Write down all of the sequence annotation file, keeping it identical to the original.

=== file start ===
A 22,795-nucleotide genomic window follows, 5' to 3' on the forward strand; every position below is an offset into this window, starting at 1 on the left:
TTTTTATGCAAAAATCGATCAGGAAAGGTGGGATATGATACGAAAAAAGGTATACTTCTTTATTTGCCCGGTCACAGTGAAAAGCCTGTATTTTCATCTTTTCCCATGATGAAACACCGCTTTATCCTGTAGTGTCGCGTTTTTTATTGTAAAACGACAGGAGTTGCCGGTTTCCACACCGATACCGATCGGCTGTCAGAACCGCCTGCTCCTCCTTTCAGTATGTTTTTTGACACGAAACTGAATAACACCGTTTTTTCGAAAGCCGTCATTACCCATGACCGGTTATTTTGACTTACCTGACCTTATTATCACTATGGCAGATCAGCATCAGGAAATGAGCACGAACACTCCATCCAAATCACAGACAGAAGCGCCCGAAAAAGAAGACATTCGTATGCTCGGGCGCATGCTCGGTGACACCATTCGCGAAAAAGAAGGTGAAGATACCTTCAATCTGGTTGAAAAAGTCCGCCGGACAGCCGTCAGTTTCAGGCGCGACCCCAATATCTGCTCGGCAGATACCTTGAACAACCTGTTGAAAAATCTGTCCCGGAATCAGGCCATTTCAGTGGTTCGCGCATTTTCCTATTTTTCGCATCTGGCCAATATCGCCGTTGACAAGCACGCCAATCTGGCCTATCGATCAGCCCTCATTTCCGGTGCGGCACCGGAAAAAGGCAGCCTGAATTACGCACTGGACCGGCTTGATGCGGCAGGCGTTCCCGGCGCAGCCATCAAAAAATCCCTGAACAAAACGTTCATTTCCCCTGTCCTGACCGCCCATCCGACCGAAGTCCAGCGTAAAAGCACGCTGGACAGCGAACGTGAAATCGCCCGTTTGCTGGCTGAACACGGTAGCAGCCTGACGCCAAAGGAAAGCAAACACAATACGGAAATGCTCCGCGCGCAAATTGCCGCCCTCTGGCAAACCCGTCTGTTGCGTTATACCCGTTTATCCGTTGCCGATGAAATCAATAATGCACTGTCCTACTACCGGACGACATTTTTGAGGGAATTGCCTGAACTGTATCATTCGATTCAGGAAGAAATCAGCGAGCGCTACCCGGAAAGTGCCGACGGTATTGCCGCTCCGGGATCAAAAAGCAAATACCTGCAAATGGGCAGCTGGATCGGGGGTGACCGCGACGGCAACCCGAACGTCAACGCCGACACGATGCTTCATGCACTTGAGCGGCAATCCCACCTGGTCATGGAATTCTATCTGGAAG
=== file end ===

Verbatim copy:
A 22,795-nucleotide genomic window follows, 5' to 3' on the forward strand; every position below is an offset into this window, starting at 1 on the left:
TTTTTATGCAAAAATCGATCAGGAAAGGTGGGATATGATACGAAAAAAGGTATACTTCTTTATTTGCCCGGTCACAGTGAAAAGCCTGTATTTTCATCTTTTCCCATGATGAAACACCGCTTTATCCTGTAGTGTCGCGTTTTTTATTGTAAAACGACAGGAGTTGCCGGTTTCCACACCGATACCGATCGGCTGTCAGAACCGCCTGCTCCTCCTTTCAGTATGTTTTTTGACACGAAACTGAATAACACCGTTTTTTCGAAAGCCGTCATTACCCATGACCGGTTATTTTGACTTACCTGACCTTATTATCACTATGGCAGATCAGCATCAGGAAATGAGCACGAACACTCCATCCAAATCACAGACAGAAGCGCCCGAAAAAGAAGACATTCGTATGCTCGGGCGCATGCTCGGTGACACCATTCGCGAAAAAGAAGGTGAAGATACCTTCAATCTGGTTGAAAAAGTCCGCCGGACAGCCGTCAGTTTCAGGCGCGACCCCAATATCTGCTCGGCAGATACCTTGAACAACCTGTTGAAAAATCTGTCCCGGAATCAGGCCATTTCAGTGGTTCGCGCATTTTCCTATTTTTCGCATCTGGCCAATATCGCCGTTGACAAGCACGCCAATCTGGCCTATCGATCAGCCCTCATTTCCGGTGCGGCACCGGAAAAAGGCAGCCTGAATTACGCACTGGACCGGCTTGATGCGGCAGGCGTTCCCGGCGCAGCCATCAAAAAATCCCTGAACAAAACGTTCATTTCCCCTGTCCTGACCGCCCATCCGACCGAAGTCCAGCGTAAAAGCACGCTGGACAGCGAACGTGAAATCGCCCGTTTGCTGGCTGAACACGGTAGCAGCCTGACGCCAAAGGAAAGCAAACACAATACGGAAATGCTCCGCGCGCAAATTGCCGCCCTCTGGCAAACCCGTCTGTTGCGTTATACCCGTTTATCCGTTGCCGATGAAATCAATAATGCACTGTCCTACTACCGGACGACATTTTTGAGGGAATTGCCTGAACTGTATCATTCGATTCAGGAAGAAATCAGCGAGCGCTACCCGGAAAGTGCCGACGGTATTGCCGCTCCGGGATCAAAAAGCAAATACCTGCAAATGGGCAGCTGGATCGGGGGTGACCGCGACGGCAACCCGAACGTCAACGCCGACACGATGCTTCATGCACTTGAGCGGCAATCCCACCTGGTCATGGAATTCTATCTGGAAG